There can be little doubt that Crawford's claim for lost profits from unrelated contracts figured in the jury's assessment of damages. The damages enumerated by Mr. Crawford at trial from other resources totaled $10,995, or $5,420 less than the jury's verdict. It is impossible to determine what portion of the jury's general verdict is allocable to this particular claim. Thus, if the case is retried on the issue of Fram's liability to Crawford, it must be retried on the issue of Crawford's damages as well. In any subsequent trial, Crawford's evidence on the claim for lost profits must be confined to direct evidence supported by adequate documentation.5
The judgment of the District Court is reversed, and the cause remanded with directions that the judgment in favor of Crawford be vacated; that a judgment be entered in favor of Fram Corporation against both defendants in the amount of $6,298.50; and for further trial or proceedings not inconsistent with this opinion.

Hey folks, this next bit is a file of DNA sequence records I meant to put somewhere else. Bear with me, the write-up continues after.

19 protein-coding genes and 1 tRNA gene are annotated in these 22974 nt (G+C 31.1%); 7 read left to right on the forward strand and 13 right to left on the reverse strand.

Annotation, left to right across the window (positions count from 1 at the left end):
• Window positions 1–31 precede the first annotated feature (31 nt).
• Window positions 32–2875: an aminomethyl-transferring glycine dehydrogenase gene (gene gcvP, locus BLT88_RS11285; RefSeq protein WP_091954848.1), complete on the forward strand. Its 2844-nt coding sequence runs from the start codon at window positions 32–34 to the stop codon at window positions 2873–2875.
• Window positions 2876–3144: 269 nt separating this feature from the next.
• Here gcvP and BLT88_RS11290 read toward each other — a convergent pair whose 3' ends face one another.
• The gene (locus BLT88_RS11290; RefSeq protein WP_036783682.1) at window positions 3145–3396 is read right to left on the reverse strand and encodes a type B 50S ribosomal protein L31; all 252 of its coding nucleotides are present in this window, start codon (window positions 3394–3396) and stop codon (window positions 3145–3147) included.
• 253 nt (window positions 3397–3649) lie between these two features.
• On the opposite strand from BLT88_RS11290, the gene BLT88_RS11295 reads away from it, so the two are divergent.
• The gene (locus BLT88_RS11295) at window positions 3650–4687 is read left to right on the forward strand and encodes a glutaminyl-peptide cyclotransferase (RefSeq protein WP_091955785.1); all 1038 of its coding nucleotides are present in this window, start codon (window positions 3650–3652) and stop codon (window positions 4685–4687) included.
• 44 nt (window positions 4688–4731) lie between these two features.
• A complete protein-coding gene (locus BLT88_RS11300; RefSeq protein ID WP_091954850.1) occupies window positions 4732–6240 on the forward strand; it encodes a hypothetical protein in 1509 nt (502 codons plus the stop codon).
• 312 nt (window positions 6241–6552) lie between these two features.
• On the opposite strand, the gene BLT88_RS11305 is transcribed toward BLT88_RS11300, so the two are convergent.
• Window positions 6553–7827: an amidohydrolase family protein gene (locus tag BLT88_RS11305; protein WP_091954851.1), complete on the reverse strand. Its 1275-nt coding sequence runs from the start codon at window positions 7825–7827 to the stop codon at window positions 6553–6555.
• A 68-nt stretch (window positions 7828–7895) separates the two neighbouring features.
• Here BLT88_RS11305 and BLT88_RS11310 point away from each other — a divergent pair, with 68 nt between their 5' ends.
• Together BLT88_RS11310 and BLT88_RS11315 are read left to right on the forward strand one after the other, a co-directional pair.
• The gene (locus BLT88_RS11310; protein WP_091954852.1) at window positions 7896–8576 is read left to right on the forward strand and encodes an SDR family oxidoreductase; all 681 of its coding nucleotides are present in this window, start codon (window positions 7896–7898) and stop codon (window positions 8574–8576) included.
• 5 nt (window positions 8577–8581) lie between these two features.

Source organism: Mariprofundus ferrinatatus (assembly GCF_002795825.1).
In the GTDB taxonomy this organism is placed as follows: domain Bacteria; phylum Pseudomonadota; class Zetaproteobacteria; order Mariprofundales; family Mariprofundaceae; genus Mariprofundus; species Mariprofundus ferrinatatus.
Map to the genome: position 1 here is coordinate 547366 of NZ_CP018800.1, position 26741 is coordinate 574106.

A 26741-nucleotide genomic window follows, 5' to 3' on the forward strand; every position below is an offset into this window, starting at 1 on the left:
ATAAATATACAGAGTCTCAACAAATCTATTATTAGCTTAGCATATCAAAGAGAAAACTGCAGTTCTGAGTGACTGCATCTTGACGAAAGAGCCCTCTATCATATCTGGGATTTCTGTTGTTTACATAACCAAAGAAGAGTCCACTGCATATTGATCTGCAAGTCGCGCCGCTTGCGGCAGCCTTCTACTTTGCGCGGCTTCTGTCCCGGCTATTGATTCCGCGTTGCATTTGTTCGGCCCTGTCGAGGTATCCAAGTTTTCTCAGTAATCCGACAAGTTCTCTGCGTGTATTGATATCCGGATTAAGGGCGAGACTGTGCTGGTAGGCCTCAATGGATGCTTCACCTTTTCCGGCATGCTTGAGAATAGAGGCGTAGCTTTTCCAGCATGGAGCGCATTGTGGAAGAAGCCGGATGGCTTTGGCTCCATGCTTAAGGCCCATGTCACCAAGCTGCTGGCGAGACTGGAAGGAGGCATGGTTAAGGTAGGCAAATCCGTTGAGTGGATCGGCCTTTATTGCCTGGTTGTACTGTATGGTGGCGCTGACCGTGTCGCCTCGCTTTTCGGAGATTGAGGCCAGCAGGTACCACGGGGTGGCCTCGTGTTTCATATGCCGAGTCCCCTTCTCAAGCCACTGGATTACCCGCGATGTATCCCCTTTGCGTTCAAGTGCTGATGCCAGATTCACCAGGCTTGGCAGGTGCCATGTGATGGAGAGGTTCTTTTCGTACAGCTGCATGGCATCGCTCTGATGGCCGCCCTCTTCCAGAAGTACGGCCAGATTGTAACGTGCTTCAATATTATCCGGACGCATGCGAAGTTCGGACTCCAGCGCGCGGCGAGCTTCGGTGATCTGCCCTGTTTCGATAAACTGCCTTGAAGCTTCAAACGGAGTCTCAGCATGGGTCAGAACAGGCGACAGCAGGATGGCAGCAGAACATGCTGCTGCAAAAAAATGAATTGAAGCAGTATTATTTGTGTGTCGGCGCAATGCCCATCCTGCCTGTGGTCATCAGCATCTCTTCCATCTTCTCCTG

Reversed and remanded.
40 U.S.C. § 270b
30A Code of Georgia Annotated, Title 109A
Cf. Pritchard v. Liggett & Myers Tobacco Company, 3 Cir., 1965, 350 F.2d 479, 487 (concurring opinion), cert. denied, 382 U.S. 987, 86 S.Ct. 549, 15 L. Ed.2d 475; Williams v. Powers, 6 Cir., 1943, 135 F.2d 153, 157
The Georgia courts have followedatlanta Gas Light in Kingston Pencil Corporation v. Jordan, 1967, 115 Ga.App. 333, 154 S.E.2d 650, 653; Carter v. Greenville Service Co., 1965, 111 Ga.App. 651, 143 S.E.2d 1, 2; and Kroger Company v. Perpall, 1962, 105 Ga.App. 692, 125 S.E.2d 511, 515.
It is not unreasonable to suppose that bonding companies, who may become liable to suppliers on Miller Act bonds, hesitate to write them for a contractor who refuses to settle claims against him by suppliers such as Fram. But Fram, as we have noted above, has a valid claim against Crawford. In case it should develop at any future trial that Crawford is insisting on damages attributable not to Fram's breach of contract, but to Crawford's opposition to Fram's just claim, we take this occasion to note our doubts that such damages are recoverable under Georgia UCC §§ 2-714 and 2-715